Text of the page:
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In the suburb of Burnfield, a group of twenty-year-olds hang out and shoot the breeze. Jeff (Giovanni Ribisi) goes to community college while his girlfriend Sooze (Amie Carey) is a budding performance artist. Their friends Buff (Steve Zahn), a zany burnout, Tim (Nicky Katt), a cynical Air Force drop out, and Sooze's friend in rehab, Bee-Bee (Dina Spybey), wait with them to meet an ex-classmate, Pony (Jayce Bartok), who's making it big as a rock n' roll star. The group hangs out in the parking lot of a convenience store owned by a Pakistani, Nazeer (Ajay Naidu) who doesn't like these "slackers" loitering around his store. As tensions rise between Nazeer and the group, and within the group itself, the evening proves to be one unpredictable night.

"Propelled by an upbeat music soundtrack, subUrbia is a character driven mood piece, which delves perceptively into the hearts and minds of a group of teens struggling with their inner selves. The script canvases youthful fantasies, philosophies and aspirations, while addressing issues including envy, resentment, racial discrimination and lust. The entire ensemble cast is superb, although special mention should be made of Steve Zahn, whose portrayal of Buff, the ‘post modern idiot savant’ is both entertaining and complex. The contrast between Nazeer (Ajay Naidu is poignant), the hardworking Pakistan immigrant and Tim (Nicky Katt is riveting), the racist cynic and corner bum could not be greater, and the integration of the marital tension for the former, adds greatly to the tensions. The film takes a good hard look into the inner workings of troubled teens’ minds, with an outcome of realism with some poignant, funny and devastating moments. Although a little long, the characterisations and performances are the strengths of subUrbia, which should have arthouse appeal."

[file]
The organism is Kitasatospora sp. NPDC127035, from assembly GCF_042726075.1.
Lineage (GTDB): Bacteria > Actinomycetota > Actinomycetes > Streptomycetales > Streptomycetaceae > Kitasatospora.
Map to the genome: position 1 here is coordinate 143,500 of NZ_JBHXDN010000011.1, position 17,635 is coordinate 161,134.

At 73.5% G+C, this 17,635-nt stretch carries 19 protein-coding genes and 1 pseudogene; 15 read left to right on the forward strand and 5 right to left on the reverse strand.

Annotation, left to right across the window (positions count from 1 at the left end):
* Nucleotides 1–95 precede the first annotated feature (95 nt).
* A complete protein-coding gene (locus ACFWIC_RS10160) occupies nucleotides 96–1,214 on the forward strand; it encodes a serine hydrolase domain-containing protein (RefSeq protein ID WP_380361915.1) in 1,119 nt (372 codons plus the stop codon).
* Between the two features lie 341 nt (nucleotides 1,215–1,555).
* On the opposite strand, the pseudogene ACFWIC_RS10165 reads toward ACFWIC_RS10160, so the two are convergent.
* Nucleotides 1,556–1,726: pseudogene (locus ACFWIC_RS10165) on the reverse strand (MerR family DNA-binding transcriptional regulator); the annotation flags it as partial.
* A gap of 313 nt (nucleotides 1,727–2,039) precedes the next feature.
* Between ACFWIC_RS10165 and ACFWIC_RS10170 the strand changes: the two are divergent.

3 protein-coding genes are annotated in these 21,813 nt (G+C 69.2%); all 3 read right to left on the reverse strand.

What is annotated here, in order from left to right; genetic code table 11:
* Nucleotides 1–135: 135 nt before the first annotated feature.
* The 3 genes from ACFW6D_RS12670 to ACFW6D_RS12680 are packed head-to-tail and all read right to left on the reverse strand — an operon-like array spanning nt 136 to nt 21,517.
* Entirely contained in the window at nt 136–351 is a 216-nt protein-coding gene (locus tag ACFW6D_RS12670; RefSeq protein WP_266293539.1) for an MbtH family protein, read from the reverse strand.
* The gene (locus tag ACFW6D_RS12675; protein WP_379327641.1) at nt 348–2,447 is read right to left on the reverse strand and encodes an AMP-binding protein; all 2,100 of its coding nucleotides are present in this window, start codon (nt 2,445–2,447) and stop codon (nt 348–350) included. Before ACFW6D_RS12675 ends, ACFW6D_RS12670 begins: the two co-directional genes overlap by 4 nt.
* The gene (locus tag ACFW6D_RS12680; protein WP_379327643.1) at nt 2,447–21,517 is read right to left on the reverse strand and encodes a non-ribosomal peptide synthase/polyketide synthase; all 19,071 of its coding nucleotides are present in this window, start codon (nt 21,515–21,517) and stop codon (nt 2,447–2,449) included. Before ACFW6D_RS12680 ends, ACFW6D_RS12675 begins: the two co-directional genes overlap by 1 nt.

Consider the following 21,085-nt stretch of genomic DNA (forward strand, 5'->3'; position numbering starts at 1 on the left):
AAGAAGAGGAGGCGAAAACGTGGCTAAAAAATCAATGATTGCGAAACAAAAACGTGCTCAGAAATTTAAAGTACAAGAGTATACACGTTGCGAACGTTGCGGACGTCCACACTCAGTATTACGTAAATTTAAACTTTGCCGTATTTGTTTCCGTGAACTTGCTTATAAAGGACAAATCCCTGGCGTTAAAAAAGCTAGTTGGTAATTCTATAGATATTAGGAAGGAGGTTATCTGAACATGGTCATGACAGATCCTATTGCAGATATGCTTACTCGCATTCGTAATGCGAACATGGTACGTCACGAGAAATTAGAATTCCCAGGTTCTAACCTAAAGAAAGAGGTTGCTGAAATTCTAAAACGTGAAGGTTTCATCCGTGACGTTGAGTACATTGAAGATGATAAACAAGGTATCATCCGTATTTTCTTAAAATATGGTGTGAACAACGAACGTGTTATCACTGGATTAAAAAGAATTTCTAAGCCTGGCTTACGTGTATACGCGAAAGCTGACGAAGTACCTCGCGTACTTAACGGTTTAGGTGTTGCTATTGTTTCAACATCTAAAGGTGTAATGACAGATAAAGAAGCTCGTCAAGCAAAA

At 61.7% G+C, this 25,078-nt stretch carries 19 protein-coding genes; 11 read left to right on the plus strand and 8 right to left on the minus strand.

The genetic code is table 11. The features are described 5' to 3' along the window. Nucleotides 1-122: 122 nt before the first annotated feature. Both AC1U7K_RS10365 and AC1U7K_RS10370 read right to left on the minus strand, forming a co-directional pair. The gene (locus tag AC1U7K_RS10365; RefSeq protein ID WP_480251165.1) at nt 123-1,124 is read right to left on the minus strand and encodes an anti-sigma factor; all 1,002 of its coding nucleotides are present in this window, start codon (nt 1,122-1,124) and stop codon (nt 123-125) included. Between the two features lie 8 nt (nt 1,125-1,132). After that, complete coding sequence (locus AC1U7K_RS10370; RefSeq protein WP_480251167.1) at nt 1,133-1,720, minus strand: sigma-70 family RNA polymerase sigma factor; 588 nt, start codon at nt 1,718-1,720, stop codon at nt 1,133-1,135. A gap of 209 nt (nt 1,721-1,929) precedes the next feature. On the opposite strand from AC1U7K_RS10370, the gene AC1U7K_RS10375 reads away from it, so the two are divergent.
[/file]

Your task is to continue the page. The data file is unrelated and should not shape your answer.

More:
Louise Keller

"Seeing Linklater's latest film, one has a curious sense of deja-vu here. Let's see, a group of seemingly disparate losers discussing their failures in a state of drunken stupidity? The film was based on the play by Eric Bogosian, the acid-tongued creator of Talk Radio, a far better mouthpiece for the writer's hollow ideas on the breakdown of modern American society. Here, he has created characters who are victims of their own stupidly, and whose morbidity forms the basis of its rough-edged, unsubtle humour. There are some nice touches, including another fresh performance by Parker Posey as a pretentious Californian, and Steve Zahn has an irrepressible streak as the drunk Buff. But the film is another of these meandering talkfests that go nowhere and have little original thought. Given the talents involved, that makes subUrbia an even greater tragedy."
Paul Fischer

"I dunno, Paul, I think you’re being a tad dismissive here. Fact is, I enjoyed the film and while it’s true that some of the characters display stupidity, and the ills of American society are not new ground – individual human beings generate a fascination of their own. I am into individuals, and that’s why I find this film fascinating and entertaining. I recognise real characters, each with complex personalities, each riding the shockwave of modern American society’s crazy blast. I especially enjoy the interplay within this group, for its sharply observed – and superbly acted – idiosyncrasies."
Andrew L. Urban

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CAST: Jayce Bartok, Amie Carey, Nicky Katt, Ajay Naidu, Parker Posey, Giovanni Ribisi, Samia Shoaib, Dina Spybey, Steve Zahn

PRODUCER: Anne Walker-McBay

DIRECTOR: Richard Linklater

SCRIPT: Eric Bogosian (based on his play)


EDITOR: Sandra Adair


PRODUCTION DESIGN: Catherine Hardwicke

RUNNING TIME: 118 mins


AUSTRALIAN RELEASE: October 23, 1997 (Sydney, Adelaide; Nov 27: Melbourne)

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